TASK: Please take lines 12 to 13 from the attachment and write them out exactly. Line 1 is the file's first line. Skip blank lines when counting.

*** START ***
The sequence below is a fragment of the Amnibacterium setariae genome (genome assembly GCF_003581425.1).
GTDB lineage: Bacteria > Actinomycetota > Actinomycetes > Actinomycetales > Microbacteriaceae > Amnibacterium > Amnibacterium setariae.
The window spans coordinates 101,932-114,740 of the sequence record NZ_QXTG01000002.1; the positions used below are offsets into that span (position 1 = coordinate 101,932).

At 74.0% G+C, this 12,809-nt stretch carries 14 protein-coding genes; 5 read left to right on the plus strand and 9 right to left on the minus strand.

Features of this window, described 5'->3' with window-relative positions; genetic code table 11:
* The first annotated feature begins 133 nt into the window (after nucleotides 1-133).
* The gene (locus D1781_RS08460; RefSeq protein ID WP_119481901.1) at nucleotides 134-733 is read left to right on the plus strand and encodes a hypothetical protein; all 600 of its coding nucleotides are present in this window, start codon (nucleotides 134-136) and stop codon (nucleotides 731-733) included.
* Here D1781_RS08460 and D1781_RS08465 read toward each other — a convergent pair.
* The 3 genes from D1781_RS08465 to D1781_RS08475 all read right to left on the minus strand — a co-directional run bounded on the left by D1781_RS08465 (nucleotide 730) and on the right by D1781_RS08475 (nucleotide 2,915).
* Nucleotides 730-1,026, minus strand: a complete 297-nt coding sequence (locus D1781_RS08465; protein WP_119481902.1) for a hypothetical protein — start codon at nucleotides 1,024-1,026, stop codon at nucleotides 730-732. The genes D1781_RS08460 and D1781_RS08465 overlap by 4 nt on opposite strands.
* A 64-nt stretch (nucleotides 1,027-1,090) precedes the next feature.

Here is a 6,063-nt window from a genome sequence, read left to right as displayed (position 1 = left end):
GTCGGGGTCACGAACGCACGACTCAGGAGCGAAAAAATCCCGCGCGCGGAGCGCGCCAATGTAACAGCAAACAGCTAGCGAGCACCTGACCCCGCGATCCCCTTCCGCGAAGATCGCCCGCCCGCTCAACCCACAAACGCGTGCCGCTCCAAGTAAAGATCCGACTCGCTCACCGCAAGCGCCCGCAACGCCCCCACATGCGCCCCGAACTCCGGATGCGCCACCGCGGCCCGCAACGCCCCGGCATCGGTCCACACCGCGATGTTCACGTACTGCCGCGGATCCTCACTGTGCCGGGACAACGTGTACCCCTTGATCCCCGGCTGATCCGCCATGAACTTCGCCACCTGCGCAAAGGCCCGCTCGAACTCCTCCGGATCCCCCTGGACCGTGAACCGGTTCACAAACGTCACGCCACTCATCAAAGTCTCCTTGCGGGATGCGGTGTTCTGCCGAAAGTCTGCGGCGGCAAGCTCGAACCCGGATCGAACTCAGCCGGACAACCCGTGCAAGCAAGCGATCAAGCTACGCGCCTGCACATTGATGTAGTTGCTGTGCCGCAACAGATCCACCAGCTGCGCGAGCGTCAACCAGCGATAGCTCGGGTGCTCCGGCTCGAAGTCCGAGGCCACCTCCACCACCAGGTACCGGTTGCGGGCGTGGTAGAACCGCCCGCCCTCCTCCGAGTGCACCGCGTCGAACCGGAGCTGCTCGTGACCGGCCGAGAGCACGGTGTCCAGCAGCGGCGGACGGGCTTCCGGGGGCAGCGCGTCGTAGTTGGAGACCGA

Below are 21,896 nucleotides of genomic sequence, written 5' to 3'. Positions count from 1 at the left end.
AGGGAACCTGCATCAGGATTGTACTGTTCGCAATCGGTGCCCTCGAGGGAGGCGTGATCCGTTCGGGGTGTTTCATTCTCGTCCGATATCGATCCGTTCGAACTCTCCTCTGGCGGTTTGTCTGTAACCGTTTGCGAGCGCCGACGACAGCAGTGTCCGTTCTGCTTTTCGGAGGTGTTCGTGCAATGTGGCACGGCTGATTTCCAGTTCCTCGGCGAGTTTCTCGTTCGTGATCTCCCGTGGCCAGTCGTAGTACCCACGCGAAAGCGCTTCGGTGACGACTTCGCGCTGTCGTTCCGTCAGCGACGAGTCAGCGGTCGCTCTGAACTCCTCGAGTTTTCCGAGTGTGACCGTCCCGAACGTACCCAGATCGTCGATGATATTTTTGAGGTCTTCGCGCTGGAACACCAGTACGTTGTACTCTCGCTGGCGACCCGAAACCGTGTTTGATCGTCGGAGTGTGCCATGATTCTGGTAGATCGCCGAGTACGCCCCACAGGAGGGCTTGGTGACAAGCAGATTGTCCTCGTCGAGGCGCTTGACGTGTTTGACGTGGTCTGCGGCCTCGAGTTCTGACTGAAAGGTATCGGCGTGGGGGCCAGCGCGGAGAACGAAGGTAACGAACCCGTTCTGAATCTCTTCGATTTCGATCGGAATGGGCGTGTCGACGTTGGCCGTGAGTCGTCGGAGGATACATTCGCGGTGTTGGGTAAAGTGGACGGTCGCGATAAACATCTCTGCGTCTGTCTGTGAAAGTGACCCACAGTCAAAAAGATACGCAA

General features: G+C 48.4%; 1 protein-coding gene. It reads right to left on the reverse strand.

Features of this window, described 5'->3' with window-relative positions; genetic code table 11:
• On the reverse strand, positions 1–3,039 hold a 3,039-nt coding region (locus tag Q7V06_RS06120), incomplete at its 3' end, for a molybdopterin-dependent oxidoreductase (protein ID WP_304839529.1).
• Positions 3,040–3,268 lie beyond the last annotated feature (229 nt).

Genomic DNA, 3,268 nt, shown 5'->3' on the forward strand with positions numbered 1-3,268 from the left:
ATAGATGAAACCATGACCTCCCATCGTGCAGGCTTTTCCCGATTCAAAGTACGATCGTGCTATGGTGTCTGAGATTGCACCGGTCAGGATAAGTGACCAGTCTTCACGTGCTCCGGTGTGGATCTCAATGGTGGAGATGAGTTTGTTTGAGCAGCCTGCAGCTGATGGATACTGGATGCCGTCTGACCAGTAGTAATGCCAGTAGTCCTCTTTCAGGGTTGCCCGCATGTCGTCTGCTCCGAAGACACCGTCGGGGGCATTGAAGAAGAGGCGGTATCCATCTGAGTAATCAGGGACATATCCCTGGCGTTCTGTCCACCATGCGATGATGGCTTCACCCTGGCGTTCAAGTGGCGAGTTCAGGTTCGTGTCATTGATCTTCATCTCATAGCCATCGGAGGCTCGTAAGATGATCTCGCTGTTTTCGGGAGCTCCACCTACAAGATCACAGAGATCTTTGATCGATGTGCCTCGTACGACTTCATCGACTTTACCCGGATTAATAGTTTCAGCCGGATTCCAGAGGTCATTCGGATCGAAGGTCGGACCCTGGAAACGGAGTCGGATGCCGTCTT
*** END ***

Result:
Here is a 6,063-nt window from a genome sequence, read left to right as displayed (position 1 = left end):
GTCGGGGTCACGAACGCACGACTCAGGAGCGAAAAAATCCCGCGCGCGGAGCGCGCCAATGTAACAGCAAACAGCTAGCGAGCACCTGACCCCGCGATCCCCTTCCGCGAAGATCGCCCGCCCGCTCAACCCACAAACGCGTGCCGCTCCAAGTAAAGATCCGACTCGCTCACCGCAAGCGCCCGCAACGCCCCCACATGCGCCCCGAACTCCGGATGCGCCACCGCGGCCCGCAACGCCCCGGCATCGGTCCACACCGCGATGTTCACGTACTGCCGCGGATCCTCACTGTGCCGGGACAACGTGTACCCCTTGATCCCCGGCTGATCCGCCATGAACTTCGCCACCTGCGCAAAGGCCCGCTCGAACTCCTCCGGATCCCCCTGGACCGTGAACCGGTTCACAAACGTCACGCCACTCATCAAAGTCTCCTTGCGGGATGCGGTGTTCTGCCGAAAGTCTGCGGCGGCAAGCTCGAACCCGGATCGAACTCAGCCGGACAACCCGTGCAAGCAAGCGATCAAGCTACGCGCCTGCACATTGATGTAGTTGCTGTGCCGCAACAGATCCACCAGCTGCGCGAGCGTCAACCAGCGATAGCTCGGGTGCTCCGGCTCGAAGTCCGAGGCCACCTCCACCACCAGGTACCGGTTGCGGGCGTGGTAGAACCGCCCGCCCTCCTCCGAGTGCACCGCGTCGAACCGGAGCTGCTCGTGACCGGCCGAGAGCACGGTGTCCAGCAGCGGCGGACGGGCTTCCGGGGGCAGCGCGTCGTAGTTGGAGACCGA